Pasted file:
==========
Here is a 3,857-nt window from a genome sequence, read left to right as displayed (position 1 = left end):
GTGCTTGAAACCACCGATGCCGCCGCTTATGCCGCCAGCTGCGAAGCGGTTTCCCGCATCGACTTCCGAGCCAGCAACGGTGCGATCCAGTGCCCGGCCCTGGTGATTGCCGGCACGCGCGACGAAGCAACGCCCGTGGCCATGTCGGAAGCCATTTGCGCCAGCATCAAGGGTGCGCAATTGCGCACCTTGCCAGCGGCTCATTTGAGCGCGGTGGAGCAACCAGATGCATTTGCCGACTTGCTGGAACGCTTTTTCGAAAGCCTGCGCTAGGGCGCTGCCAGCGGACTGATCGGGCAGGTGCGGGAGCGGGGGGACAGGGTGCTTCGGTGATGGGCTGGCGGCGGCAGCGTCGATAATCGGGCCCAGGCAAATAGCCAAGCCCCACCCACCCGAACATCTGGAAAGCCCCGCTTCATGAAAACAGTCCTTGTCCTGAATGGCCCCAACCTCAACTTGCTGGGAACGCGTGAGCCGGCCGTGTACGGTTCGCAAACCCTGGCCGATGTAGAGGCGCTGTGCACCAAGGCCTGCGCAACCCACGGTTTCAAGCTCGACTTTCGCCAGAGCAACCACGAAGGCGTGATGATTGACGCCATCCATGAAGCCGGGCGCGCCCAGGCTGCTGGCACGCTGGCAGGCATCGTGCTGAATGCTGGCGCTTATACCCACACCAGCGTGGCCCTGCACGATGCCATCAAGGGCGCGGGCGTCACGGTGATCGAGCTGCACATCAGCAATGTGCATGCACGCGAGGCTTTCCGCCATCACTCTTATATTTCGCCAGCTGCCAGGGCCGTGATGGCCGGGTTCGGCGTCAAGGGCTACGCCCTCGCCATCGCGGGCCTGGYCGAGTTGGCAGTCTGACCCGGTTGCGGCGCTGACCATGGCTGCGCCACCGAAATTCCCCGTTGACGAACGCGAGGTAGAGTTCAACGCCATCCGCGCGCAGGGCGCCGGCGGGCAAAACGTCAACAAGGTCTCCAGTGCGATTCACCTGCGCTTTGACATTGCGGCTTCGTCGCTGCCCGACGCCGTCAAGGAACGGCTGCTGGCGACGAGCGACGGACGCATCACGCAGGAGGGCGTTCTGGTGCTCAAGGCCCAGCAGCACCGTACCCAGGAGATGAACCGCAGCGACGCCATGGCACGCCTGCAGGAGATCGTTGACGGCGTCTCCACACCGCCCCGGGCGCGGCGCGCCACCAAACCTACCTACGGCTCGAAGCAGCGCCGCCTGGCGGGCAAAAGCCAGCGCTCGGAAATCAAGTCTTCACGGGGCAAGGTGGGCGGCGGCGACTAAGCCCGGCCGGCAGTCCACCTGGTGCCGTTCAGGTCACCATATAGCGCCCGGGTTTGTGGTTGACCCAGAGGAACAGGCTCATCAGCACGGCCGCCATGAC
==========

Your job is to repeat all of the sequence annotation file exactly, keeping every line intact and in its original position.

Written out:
Here is a 3,857-nt window from a genome sequence, read left to right as displayed (position 1 = left end):
GTGCTTGAAACCACCGATGCCGCCGCTTATGCCGCCAGCTGCGAAGCGGTTTCCCGCATCGACTTCCGAGCCAGCAACGGTGCGATCCAGTGCCCGGCCCTGGTGATTGCCGGCACGCGCGACGAAGCAACGCCCGTGGCCATGTCGGAAGCCATTTGCGCCAGCATCAAGGGTGCGCAATTGCGCACCTTGCCAGCGGCTCATTTGAGCGCGGTGGAGCAACCAGATGCATTTGCCGACTTGCTGGAACGCTTTTTCGAAAGCCTGCGCTAGGGCGCTGCCAGCGGACTGATCGGGCAGGTGCGGGAGCGGGGGGACAGGGTGCTTCGGTGATGGGCTGGCGGCGGCAGCGTCGATAATCGGGCCCAGGCAAATAGCCAAGCCCCACCCACCCGAACATCTGGAAAGCCCCGCTTCATGAAAACAGTCCTTGTCCTGAATGGCCCCAACCTCAACTTGCTGGGAACGCGTGAGCCGGCCGTGTACGGTTCGCAAACCCTGGCCGATGTAGAGGCGCTGTGCACCAAGGCCTGCGCAACCCACGGTTTCAAGCTCGACTTTCGCCAGAGCAACCACGAAGGCGTGATGATTGACGCCATCCATGAAGCCGGGCGCGCCCAGGCTGCTGGCACGCTGGCAGGCATCGTGCTGAATGCTGGCGCTTATACCCACACCAGCGTGGCCCTGCACGATGCCATCAAGGGCGCGGGCGTCACGGTGATCGAGCTGCACATCAGCAATGTGCATGCACGCGAGGCTTTCCGCCATCACTCTTATATTTCGCCAGCTGCCAGGGCCGTGATGGCCGGGTTCGGCGTCAAGGGCTACGCCCTCGCCATCGCGGGCCTGGYCGAGTTGGCAGTCTGACCCGGTTGCGGCGCTGACCATGGCTGCGCCACCGAAATTCCCCGTTGACGAACGCGAGGTAGAGTTCAACGCCATCCGCGCGCAGGGCGCCGGCGGGCAAAACGTCAACAAGGTCTCCAGTGCGATTCACCTGCGCTTTGACATTGCGGCTTCGTCGCTGCCCGACGCCGTCAAGGAACGGCTGCTGGCGACGAGCGACGGACGCATCACGCAGGAGGGCGTTCTGGTGCTCAAGGCCCAGCAGCACCGTACCCAGGAGATGAACCGCAGCGACGCCATGGCACGCCTGCAGGAGATCGTTGACGGCGTCTCCACACCGCCCCGGGCGCGGCGCGCCACCAAACCTACCTACGGCTCGAAGCAGCGCCGCCTGGCGGGCAAAAGCCAGCGCTCGGAAATCAAGTCTTCACGGGGCAAGGTGGGCGGCGGCGACTAAGCCCGGCCGGCAGTCCACCTGGTGCCGTTCAGGTCACCATATAGCGCCCGGGTTTGTGGTTGACCCAGAGGAACAGGCTCATCAGCACGGCCGCCATGAC